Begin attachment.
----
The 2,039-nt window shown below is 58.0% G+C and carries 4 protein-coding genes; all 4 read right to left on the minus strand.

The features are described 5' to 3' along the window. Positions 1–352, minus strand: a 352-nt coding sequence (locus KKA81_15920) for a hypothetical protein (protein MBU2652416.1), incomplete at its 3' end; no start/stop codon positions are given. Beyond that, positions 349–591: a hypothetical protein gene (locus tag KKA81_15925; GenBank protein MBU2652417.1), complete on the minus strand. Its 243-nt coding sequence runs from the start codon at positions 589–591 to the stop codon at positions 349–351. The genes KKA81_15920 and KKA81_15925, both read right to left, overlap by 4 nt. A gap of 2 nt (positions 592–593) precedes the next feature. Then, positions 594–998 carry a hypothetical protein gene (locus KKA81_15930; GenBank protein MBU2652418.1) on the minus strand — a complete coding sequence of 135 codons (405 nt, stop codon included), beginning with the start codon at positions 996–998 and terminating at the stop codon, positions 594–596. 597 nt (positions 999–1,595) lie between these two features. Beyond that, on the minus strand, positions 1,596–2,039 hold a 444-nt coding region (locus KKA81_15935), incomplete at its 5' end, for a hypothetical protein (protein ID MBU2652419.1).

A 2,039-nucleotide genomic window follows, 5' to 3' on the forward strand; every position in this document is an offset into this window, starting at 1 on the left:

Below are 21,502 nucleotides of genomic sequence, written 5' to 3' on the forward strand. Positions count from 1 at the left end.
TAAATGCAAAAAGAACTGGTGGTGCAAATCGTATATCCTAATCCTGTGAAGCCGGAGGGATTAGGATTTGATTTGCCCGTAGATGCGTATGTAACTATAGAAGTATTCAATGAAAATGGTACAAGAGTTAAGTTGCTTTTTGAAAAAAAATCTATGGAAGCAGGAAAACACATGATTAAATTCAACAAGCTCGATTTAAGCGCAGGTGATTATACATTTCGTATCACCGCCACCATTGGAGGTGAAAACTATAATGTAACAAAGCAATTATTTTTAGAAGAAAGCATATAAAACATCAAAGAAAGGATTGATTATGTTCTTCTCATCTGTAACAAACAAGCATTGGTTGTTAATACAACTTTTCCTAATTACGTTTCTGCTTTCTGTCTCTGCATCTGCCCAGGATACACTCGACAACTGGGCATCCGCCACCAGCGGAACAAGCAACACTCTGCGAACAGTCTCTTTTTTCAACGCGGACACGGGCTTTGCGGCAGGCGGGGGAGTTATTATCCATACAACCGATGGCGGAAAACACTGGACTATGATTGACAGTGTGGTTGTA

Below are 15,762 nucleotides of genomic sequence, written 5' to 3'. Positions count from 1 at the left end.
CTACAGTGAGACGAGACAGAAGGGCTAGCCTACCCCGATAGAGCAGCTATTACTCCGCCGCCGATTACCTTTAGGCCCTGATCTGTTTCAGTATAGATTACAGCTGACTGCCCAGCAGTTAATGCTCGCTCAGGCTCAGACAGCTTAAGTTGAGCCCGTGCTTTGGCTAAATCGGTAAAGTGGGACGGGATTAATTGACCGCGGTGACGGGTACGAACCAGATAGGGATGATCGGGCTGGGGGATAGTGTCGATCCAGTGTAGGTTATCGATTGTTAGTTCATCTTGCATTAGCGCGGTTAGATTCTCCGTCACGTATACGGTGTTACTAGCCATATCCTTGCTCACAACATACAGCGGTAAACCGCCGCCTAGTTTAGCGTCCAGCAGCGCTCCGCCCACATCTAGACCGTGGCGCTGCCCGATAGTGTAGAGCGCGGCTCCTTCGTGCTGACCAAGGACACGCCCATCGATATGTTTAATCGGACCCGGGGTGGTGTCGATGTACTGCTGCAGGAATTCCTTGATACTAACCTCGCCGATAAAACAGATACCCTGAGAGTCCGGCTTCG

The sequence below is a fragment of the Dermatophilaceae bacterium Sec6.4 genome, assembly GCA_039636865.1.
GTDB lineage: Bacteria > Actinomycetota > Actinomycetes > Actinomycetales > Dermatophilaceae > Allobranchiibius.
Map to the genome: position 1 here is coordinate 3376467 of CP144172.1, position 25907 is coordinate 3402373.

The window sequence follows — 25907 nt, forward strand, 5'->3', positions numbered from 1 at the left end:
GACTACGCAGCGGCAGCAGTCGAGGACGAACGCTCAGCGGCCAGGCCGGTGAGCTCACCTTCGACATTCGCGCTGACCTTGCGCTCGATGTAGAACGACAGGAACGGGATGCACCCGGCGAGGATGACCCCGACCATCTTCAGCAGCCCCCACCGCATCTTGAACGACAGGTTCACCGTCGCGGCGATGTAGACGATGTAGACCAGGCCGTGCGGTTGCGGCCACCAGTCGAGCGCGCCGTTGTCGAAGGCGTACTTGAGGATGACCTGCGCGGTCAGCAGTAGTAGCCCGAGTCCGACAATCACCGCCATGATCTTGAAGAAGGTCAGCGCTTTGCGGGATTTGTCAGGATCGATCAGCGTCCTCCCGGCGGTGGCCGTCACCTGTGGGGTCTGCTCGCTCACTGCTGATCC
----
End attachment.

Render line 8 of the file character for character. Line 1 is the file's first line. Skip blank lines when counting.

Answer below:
The sequence below is a fragment of the Dermatophilaceae bacterium Sec6.4 genome, assembly GCA_039636865.1.